Over the past few years, picking up a decent tablet has gotten a lot cheaper. While certain brands, such as Apple’s Ipad products certainly tick the high end boxes, picking up a good, but cheaper tablet, between £100 – £200 is now easily possible. Tesco’s Hudl 2 is a surprisingly feature packed, solidly build and reasonably powerful android device that’s a great all round entertainment device.
Considerably cheaper than the Ipad Mini (just under half the price) and also considerably cheaper than the Nexus 7, Tesco have managed to create a rather impressive entry into a rather competitive market.
£99 will buy you 2GB of RAM, a Quad Core Intel Atom processor, clocked at 1.83 GHZ, a 8.3 inch screen (running at 1920×1200) and 16GB storage space (upgradeable with a 32GB SD card). These specs provide enough juice to whizz through web browsing, NetFlix, YouTubing and run virtually any games without too much concern.
Speaking of the screen, as mentioned above, the Hudl 2 runs at a native resolution of 1920×1200, making the on screen text clear and sharp. Web sites look great – particularly if you’re used to browsing on a smaller phone or an old tablet. The screen is bright and vibrant, and even allows you to set the color balance (a rather nice touch). The screen is also extremely responsive – so far, I’ve never felt like I’ve not had it respond to my gestures while zooming in or scrolling down. It all runs rather beautifully.
The Hudl 2 measures 224 x 128 x 9 mm (8.8 x 5 x 0.35 inches), and weighs in at 410g. It’s heavier than some of its competitors (such as the Nexus 7) but isn’t too bad. Because the display is so large, you’ll likely want to hold it with two hands if it’s rotated in landscape – but in portrait a single hand (if your hands are large, of course) is sufficient. The case is comfortable to hold, and doesn’t make your palms sweat.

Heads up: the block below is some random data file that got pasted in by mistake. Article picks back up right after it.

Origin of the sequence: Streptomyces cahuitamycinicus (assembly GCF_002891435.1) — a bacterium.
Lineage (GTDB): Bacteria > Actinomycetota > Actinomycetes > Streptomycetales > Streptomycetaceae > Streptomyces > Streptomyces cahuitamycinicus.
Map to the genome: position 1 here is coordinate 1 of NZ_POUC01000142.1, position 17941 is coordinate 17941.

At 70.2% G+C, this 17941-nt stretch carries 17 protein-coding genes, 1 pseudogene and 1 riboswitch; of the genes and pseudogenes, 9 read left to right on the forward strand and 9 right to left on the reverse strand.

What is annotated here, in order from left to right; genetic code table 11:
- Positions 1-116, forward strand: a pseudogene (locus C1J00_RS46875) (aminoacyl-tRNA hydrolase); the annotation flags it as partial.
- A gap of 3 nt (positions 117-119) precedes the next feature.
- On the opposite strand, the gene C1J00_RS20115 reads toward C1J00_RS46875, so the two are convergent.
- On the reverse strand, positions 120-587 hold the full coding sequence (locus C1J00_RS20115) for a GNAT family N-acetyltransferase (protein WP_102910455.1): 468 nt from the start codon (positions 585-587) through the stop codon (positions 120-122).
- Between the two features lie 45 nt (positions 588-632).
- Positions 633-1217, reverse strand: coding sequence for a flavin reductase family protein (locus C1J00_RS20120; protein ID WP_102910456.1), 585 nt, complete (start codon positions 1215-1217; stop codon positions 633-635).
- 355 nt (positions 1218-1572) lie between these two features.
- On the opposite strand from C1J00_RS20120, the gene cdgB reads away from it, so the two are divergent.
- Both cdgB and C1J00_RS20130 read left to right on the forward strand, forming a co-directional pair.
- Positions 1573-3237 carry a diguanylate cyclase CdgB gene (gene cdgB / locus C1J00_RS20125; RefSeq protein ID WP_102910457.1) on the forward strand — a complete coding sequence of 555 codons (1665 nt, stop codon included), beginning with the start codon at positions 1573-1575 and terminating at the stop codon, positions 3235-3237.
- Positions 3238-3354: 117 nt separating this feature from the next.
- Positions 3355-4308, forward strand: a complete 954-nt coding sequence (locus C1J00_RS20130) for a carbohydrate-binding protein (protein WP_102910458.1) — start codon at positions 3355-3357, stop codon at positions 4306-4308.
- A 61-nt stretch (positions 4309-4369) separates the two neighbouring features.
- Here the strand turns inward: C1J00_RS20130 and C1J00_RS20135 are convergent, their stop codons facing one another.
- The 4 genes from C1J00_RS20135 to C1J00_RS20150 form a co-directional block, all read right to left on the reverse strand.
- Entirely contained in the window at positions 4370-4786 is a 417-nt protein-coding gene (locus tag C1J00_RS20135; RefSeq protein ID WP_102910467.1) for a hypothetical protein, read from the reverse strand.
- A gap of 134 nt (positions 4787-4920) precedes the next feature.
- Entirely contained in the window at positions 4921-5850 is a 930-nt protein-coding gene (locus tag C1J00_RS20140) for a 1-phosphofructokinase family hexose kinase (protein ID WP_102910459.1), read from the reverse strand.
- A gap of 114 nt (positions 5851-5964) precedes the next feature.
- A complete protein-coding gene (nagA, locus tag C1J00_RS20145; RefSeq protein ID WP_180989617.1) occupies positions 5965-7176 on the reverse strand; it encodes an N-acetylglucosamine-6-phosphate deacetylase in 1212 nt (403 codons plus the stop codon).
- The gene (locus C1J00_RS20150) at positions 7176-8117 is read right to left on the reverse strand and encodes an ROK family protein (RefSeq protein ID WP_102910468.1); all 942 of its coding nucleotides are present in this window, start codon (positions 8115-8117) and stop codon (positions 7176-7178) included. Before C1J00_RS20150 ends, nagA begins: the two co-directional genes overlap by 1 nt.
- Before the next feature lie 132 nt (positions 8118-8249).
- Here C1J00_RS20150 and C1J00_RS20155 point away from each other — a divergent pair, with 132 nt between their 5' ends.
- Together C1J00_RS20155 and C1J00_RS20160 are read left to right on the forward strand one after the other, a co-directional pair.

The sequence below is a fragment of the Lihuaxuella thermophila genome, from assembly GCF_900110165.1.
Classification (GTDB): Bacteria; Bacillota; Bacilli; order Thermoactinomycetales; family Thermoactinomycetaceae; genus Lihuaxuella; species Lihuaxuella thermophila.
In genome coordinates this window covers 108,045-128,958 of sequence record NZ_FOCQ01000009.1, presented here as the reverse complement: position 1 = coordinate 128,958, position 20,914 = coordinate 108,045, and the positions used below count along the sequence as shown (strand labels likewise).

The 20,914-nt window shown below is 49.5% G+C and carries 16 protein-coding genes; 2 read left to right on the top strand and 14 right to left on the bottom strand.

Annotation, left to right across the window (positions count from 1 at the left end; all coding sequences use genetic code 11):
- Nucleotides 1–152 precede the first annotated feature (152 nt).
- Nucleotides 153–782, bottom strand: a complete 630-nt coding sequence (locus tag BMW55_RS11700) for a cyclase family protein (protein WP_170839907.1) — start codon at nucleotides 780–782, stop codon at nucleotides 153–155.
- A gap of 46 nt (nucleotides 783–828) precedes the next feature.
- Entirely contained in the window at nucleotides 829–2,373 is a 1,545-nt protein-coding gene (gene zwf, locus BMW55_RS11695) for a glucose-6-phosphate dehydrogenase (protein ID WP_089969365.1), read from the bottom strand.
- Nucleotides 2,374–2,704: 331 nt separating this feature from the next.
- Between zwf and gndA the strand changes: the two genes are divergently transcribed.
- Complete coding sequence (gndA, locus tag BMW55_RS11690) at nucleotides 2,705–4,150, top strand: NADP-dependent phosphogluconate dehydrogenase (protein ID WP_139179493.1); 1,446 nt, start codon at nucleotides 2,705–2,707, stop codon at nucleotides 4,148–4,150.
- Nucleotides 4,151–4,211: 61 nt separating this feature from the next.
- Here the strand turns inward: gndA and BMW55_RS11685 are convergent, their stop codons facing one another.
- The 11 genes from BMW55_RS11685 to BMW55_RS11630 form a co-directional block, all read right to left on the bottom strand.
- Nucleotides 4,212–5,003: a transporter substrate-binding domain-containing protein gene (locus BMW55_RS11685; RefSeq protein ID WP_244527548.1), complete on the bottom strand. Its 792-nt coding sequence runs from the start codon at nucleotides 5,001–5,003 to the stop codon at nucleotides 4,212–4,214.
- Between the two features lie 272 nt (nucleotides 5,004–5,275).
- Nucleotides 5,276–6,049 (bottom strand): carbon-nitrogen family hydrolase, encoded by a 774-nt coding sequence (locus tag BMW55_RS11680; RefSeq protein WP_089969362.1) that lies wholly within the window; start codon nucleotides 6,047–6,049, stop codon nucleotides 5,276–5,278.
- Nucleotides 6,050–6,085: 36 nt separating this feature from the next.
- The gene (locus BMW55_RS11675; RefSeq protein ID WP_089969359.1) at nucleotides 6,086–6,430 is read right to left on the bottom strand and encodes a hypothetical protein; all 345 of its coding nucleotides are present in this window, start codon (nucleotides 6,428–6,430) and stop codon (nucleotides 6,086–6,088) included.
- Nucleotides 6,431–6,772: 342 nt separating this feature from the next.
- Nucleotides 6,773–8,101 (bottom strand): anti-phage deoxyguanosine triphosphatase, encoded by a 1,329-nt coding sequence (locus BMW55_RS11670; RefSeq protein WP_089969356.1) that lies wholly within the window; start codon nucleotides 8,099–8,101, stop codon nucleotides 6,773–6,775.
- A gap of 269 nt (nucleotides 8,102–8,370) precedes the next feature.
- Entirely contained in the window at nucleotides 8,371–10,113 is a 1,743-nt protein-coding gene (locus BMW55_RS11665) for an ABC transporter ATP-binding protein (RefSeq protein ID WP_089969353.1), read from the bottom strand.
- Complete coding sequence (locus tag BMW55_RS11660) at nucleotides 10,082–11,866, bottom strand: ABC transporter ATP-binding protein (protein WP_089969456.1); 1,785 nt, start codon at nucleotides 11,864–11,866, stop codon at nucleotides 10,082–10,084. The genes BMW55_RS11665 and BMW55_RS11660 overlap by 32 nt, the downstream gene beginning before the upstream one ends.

At the rear are two speakers, allowing the Hudl 2 to output in Stero sound (assuming you’re not using either the 3.5mm headphone jack or the HDMI port). The speakers do a pretty nice job of playing audio, and don’t sound ‘tinny’ or puny. The speakers position (at the devices rear) can be a bit of a problem – it can cause the audio to be muffled if you’ve the tablet lying against something. Chances are if you’ve it resting in your lap you’ll be holding it anyway, so it cancels out the issue.
As I’ve touched on, there’s the traditional 3.5mm headphone jack – headpones aren’t supplied, but the port is so common chances are pretty good you’ve a pair of headphones (or three) that’ll fit it. Additionally, there’s a micro USB port, which allows you to either connect it to a PC (Windows detects the device easily enough, and without need for an installation disk) and a charging port. Oh – and the Mains (AC) power plug is actually a converter to the USB cable. Meaning the USB cable has to play double duty. It’s a bit of a shame, but does shave down the cost of the device. Personally, I’ve several of the micro USB cables lying about anyway, so this isn’t a big issue.